The Sri Lankan economy is increasingly becoming a remittance dependent import-export economy. In the first half of this year remittances amounted to US$ 3.36 billion — a 10.6 per cent increase from that of the first half of last year. These remittances in the first half of the year almost wiped out the trade deficit, financed the entirety of the large oil import expenditure. Remittances are the main reason for expecting a significant balance of payments surplus this year despite a likely trade deficit of about US$ 7 billion.
Remittances were 9.5 per cent of GDP in 2013. In the first half of this year remittances were as much as 61 per cent of export earnings. Garments, the largest export of the country, earned only 72 per cent as much as remittances; booming tourism earned only 31 per cent as much as remittances and tea exports were less than one fourth (23.7 per cent) that of workers’ remittances.
The total inflows of capital to the Government in the form of foreign investments in Treasury Bills and bonds, sovereign bonds and long term loans, all of which are repayable, were only 2 per cent more than remittances in the first half of this year. Foreign direct investments were negligible compared to remittances. In the last decade remittances were much larger than official development assistance (ODA), foreign direct investment (FDI) or aid and even all three taken together.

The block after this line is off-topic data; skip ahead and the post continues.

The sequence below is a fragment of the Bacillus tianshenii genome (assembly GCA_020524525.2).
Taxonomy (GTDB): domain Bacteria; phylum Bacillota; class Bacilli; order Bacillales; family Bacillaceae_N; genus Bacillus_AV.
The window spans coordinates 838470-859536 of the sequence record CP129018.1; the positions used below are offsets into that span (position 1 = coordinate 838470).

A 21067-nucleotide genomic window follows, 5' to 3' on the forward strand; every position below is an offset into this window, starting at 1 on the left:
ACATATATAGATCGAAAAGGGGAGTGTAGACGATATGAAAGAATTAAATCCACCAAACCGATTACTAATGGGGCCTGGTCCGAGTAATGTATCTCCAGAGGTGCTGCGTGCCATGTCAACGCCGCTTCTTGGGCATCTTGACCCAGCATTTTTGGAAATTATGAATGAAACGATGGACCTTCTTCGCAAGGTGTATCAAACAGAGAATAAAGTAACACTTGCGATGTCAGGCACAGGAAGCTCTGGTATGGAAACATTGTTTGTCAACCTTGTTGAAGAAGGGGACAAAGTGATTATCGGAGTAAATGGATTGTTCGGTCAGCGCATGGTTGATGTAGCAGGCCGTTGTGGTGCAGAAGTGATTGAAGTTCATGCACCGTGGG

Workers’ remittances have increased progressively over the years and especially since 2010. In the last five years a high proportion of the large trade deficits were offset by remittances. In 2009 the trade deficit of US$ 3.12 billion was completely offset by remittances of US$ 3.33 billion. In 2010 remittances increased to US$ 4.16 billion, while in 2011 remittances increased to US$ 5.15 billion and offset around 70 per cent of the trade deficits of these years.
Although remittances increased to nearly US$ 6 billion in 2012, the massive increase in the trade deficit to US$ 9.6 billion resulted in remittances offsetting only 63 per cent of the trade deficit. In 2013 remittances of US$ 6.4 billion offset as much as 84 per cent of the deficit. Workers’ remittances are therefore a huge contributor to the balance of payments and the economy.
Remittances from many countries
It is generically believed that remittances are from workers in the Middle East. In fact, remittances are from a wide range of countries. Remittances from migrant workers from the Middle East have been highlighted as these constituted 55 to 60 per cent of total remittances. In 2013 they accounted for 55.6 per cent of total remittances.
Remittances from other regions are not inconsequential. Remittances from Italy, South Korea, Malaysia and Singapore are noteworthy. There have been increasing inflows of remittances from European countries and North America. The remittances from North America, Europe, Australia and New Zealand were nearly 28 per cent. These remittances are most probably from professionals for the upkeep of family members, purchase of land and other investments such as holiday homes and apartments.